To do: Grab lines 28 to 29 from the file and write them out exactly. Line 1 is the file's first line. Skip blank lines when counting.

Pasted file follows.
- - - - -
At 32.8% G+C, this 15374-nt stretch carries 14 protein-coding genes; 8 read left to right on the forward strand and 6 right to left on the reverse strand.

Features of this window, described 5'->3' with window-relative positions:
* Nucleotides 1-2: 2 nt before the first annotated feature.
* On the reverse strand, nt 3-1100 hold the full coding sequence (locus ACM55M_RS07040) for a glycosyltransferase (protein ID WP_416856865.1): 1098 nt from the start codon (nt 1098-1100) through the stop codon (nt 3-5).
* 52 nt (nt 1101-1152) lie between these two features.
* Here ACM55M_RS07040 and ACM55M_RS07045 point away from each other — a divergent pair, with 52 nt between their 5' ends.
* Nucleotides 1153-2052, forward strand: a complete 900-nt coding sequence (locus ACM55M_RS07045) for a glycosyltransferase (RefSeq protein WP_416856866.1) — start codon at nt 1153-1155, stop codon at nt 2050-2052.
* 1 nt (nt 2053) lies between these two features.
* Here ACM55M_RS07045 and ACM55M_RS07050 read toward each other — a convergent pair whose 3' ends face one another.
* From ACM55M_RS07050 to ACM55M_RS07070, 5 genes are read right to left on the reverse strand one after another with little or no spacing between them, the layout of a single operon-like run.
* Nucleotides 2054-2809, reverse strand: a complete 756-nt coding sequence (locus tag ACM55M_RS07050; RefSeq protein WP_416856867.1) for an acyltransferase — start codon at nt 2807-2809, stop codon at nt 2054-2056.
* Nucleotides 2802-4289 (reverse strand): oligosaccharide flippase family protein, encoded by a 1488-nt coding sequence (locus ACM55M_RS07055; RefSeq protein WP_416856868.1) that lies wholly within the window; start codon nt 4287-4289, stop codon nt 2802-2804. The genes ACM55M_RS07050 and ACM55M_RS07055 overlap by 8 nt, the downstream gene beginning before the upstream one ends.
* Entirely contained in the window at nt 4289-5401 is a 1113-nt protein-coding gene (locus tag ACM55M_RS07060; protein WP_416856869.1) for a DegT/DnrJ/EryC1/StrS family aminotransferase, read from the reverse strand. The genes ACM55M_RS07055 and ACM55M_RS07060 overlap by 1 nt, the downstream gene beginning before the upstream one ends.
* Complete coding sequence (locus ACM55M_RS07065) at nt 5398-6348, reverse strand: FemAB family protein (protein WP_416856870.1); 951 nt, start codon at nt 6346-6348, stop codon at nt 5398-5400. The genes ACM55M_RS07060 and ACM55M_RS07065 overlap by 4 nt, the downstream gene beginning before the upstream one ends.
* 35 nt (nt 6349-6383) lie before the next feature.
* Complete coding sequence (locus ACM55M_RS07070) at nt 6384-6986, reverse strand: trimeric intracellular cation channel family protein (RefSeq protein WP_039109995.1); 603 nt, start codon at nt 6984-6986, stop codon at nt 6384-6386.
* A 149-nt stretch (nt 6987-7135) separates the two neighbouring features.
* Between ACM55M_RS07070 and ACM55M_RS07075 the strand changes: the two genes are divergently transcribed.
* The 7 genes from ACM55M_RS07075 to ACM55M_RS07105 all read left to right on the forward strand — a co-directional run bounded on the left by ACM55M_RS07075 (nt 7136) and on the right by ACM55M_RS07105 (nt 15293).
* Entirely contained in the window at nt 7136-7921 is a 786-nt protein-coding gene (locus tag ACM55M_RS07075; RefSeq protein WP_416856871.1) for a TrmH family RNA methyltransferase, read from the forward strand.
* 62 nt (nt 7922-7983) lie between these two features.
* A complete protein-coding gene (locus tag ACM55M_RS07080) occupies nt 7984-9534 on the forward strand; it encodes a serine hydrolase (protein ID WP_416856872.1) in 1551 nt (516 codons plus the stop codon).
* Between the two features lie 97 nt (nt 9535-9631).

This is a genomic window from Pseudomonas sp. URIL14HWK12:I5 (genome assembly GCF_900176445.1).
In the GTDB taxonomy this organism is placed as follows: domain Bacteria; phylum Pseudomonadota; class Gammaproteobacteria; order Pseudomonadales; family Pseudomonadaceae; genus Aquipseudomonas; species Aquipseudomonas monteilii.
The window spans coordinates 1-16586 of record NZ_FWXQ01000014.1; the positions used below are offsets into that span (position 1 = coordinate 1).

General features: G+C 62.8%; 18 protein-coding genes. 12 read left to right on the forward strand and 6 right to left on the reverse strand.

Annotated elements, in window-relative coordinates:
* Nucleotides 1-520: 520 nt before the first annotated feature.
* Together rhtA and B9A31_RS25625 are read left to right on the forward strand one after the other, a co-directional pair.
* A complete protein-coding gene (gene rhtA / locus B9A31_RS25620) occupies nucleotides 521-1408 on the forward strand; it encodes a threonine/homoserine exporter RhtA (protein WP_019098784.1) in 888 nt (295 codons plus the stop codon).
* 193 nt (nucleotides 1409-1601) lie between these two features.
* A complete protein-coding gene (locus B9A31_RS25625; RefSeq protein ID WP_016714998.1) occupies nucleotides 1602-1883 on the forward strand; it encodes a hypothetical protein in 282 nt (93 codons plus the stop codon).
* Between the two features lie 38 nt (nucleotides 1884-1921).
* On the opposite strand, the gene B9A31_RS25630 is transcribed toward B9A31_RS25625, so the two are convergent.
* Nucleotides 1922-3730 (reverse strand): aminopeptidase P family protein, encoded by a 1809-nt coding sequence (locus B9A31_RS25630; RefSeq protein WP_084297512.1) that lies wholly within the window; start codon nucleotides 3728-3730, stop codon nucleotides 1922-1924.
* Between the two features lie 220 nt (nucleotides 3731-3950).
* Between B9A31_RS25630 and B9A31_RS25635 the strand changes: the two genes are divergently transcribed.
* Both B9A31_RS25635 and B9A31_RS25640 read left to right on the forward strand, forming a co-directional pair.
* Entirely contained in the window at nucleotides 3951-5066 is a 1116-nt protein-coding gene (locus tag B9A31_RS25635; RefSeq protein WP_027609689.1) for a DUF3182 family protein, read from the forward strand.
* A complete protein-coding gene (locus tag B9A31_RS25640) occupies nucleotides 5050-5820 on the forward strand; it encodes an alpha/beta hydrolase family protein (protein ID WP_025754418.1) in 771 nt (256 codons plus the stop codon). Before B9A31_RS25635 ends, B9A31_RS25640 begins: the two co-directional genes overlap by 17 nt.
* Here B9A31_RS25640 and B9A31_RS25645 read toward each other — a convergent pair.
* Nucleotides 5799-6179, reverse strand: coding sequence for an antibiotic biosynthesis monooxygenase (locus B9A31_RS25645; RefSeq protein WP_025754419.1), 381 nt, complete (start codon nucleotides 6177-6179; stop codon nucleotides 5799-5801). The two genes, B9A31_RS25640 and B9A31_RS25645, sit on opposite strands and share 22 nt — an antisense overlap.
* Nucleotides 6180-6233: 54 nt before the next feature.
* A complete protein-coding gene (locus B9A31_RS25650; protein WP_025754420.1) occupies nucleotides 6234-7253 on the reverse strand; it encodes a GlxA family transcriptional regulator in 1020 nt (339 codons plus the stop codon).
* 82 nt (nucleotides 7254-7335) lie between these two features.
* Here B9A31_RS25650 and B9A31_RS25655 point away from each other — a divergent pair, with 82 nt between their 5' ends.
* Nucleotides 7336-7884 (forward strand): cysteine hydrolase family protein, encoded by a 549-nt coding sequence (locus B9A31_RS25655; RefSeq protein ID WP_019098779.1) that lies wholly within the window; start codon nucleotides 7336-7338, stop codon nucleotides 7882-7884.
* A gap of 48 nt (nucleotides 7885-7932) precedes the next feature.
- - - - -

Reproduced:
Annotated elements, in window-relative coordinates:
* Nucleotides 1-520: 520 nt before the first annotated feature.